American Pie: Reunion – 3/5 stars

Teen movies tend to follow the same formula of sex, booze and (sometimes inappropriate) nakedness.  After films like National Lampoon’s Animal House and Porky’s, teen films delved into the John Hughes era and then a homemade apple pie changed everything and re-introduced the teen movie for a new generation.

For the iPod generation, American Pie is almost a rite of passage; you need to see it at least once in your teens.  So, now almost 13 years later, it is strange to see Jim, Stifler and the gang to come back full circle.

American Reunion reunites the whole gang for their high school reunion, bringing up grown-up problems and unresolved feelings.  Jim and Michelle have settled into married life, Oz has a new life in L.A, Kevin is also happily married, Finch has dropped off the grid and Stifler….is still an annoying a-hole.
Almost immediately, there is a problem.  The characters are in their 30s and they cannot pull off the same strand of jokes that made American Pie series so popular.  There is some awkwardness when we see everyone ‘acclimatise’ through high school memories and pulling off the same pranks they did when they were younger, but it is stuff that we have seen before – so unless you have a deep affinity to gross-out humour, it doesn’t really raise an eyebrow.  Plus, the screen time is just the same as in the other films; American Reunion seems to be mostly about Jim, Stifler, Michelle and Jim’s Dad with Finch in a close second.  Their poor co-stars haven’t got much of a shoo-in and if they do, their respective plots fail to make a lasting impression.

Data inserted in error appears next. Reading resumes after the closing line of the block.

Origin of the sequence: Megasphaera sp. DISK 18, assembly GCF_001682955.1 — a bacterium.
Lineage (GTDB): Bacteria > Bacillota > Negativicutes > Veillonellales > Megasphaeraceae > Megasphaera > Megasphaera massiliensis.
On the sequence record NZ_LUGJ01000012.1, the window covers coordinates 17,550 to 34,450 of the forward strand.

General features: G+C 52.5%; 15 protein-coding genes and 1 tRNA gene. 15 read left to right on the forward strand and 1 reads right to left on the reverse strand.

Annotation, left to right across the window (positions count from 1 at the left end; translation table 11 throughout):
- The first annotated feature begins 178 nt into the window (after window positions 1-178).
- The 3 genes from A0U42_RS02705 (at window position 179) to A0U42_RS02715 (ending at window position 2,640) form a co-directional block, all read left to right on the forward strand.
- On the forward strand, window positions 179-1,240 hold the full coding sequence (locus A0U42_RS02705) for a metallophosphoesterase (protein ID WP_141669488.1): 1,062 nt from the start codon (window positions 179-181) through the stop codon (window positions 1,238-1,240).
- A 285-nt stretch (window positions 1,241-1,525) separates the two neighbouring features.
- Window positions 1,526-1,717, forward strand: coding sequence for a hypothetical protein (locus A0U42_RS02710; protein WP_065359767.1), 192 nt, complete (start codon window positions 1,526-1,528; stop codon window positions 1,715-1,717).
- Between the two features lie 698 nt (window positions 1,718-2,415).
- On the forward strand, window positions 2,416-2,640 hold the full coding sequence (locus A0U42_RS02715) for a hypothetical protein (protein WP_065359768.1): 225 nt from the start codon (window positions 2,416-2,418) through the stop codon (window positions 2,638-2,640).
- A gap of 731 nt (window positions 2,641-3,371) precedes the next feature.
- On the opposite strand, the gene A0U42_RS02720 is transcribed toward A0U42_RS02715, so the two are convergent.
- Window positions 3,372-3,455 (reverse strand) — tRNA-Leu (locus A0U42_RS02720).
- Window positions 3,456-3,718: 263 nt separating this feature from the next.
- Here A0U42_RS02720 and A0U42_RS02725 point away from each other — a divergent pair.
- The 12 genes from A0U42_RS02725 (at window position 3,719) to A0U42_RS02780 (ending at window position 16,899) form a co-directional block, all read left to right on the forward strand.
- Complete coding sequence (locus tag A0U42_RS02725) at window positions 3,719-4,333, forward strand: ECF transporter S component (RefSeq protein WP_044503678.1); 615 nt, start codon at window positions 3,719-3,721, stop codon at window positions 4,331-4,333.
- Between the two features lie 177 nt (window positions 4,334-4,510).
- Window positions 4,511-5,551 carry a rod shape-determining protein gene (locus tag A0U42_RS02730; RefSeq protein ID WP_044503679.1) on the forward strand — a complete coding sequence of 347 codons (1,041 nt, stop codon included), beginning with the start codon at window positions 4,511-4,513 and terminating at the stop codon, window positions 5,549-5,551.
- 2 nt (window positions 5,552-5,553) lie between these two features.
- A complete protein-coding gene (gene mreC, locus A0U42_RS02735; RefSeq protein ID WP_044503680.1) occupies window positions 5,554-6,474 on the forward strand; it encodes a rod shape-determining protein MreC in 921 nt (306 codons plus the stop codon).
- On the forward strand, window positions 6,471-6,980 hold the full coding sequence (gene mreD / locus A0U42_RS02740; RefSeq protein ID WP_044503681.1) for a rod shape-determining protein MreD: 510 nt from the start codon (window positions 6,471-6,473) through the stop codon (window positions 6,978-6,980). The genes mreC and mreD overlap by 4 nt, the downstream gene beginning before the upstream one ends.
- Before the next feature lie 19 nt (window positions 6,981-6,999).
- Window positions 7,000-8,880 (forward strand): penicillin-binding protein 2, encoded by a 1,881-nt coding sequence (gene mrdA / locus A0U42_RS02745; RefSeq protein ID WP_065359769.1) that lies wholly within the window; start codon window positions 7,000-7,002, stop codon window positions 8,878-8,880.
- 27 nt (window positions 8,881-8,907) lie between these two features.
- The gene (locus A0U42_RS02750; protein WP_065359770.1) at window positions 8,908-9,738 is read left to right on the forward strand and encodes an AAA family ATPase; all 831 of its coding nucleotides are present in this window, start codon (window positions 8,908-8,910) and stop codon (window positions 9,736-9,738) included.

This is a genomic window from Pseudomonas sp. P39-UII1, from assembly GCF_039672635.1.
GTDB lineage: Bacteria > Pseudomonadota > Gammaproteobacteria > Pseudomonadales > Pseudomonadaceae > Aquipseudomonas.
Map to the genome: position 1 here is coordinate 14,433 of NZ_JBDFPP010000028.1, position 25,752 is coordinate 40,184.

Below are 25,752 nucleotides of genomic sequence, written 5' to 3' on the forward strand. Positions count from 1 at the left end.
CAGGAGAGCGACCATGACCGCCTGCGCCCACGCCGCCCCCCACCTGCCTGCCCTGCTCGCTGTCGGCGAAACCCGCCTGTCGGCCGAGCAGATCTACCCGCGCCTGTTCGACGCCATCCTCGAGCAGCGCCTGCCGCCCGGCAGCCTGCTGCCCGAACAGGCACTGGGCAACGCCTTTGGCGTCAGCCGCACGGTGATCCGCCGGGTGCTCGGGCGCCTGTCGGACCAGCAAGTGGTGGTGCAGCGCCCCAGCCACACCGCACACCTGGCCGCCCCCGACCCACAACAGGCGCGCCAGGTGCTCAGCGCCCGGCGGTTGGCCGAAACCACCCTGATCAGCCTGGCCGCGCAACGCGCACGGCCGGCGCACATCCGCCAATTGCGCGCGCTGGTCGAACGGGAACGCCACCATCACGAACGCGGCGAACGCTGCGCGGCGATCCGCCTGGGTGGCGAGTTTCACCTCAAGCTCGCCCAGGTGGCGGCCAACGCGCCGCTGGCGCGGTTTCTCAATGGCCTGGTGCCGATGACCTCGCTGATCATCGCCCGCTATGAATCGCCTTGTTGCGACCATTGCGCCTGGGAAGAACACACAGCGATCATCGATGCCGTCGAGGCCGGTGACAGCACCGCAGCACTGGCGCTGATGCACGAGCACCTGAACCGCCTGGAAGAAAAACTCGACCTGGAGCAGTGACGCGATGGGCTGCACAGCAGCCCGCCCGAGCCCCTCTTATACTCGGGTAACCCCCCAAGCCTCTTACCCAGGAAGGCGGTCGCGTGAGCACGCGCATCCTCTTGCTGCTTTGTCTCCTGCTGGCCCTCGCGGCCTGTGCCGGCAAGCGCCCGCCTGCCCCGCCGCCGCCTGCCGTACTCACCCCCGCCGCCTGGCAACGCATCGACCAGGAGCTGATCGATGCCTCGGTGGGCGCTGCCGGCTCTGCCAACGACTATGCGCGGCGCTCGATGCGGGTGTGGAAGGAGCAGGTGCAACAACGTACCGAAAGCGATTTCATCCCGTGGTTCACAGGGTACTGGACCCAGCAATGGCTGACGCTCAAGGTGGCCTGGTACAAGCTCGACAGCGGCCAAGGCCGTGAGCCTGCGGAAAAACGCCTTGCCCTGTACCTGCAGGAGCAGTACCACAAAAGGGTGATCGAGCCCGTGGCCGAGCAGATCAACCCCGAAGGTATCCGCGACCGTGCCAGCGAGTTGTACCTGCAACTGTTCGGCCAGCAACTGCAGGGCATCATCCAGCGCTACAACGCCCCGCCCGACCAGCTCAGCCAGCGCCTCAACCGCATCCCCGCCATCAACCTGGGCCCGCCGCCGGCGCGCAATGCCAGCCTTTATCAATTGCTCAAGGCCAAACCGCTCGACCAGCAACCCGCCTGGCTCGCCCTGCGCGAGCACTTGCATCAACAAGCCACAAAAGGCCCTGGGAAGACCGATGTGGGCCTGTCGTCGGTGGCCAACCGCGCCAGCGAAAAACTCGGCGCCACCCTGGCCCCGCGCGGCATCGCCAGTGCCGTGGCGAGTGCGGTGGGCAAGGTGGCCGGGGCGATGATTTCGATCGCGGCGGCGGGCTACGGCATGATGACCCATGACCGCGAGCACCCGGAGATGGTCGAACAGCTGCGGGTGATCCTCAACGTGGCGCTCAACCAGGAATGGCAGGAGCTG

However, saying all that, the real charm of the film is seeing all of the original cast together – it really does make you smile.  Since American Pie 2, it has been over a decade since we saw everyone (even Sherman and MILF guy #2- now Star Trek’s Sulu) in the same film and it is nostalgic to say the least.  Kudos to executive producers Seann William Scott and Jason Biggs in helping getting the cast together for one more outing and Eugene Levy (Jim’s Dad) gets more screen time, which is absolutely justified.
His scenes with Stifler’s mom (Jennifer Coolidge) are a gem and makes you wish that they had more scenes together.

Overall, American Reunion is good-hearted and it is like seeing all friends back together, but reminiscing about the good times can only do do much – unless your life is shaped by American Pie.

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